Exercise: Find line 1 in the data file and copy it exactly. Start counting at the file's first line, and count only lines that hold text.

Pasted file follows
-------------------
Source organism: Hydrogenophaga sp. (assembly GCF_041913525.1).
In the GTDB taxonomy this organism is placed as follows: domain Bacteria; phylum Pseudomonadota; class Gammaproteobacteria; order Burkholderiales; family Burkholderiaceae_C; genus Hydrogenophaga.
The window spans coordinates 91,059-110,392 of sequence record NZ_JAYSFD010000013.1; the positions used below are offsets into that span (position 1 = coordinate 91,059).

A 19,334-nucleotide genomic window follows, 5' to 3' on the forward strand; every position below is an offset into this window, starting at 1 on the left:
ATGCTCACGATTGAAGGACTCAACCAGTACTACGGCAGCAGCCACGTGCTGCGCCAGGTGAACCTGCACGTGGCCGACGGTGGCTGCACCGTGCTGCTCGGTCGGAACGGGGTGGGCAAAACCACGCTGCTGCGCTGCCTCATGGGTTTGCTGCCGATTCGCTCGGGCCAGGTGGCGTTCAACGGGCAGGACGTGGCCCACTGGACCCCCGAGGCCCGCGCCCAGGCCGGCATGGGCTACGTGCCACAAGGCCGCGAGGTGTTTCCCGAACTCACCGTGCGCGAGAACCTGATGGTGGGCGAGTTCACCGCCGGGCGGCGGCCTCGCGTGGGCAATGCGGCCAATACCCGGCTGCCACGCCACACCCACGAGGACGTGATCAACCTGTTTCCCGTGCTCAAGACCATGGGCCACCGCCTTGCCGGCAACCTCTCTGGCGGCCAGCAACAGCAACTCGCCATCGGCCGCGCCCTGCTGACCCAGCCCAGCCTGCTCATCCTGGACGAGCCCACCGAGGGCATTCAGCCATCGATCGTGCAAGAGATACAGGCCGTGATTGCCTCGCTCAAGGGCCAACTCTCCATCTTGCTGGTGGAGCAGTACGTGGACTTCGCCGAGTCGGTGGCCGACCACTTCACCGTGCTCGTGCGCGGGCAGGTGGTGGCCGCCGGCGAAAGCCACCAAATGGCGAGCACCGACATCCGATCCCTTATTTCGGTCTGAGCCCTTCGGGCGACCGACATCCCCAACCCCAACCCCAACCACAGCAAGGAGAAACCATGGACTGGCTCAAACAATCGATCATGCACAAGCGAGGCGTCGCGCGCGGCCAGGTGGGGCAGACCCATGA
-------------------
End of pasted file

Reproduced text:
Source organism: Hydrogenophaga sp. (assembly GCF_041913525.1).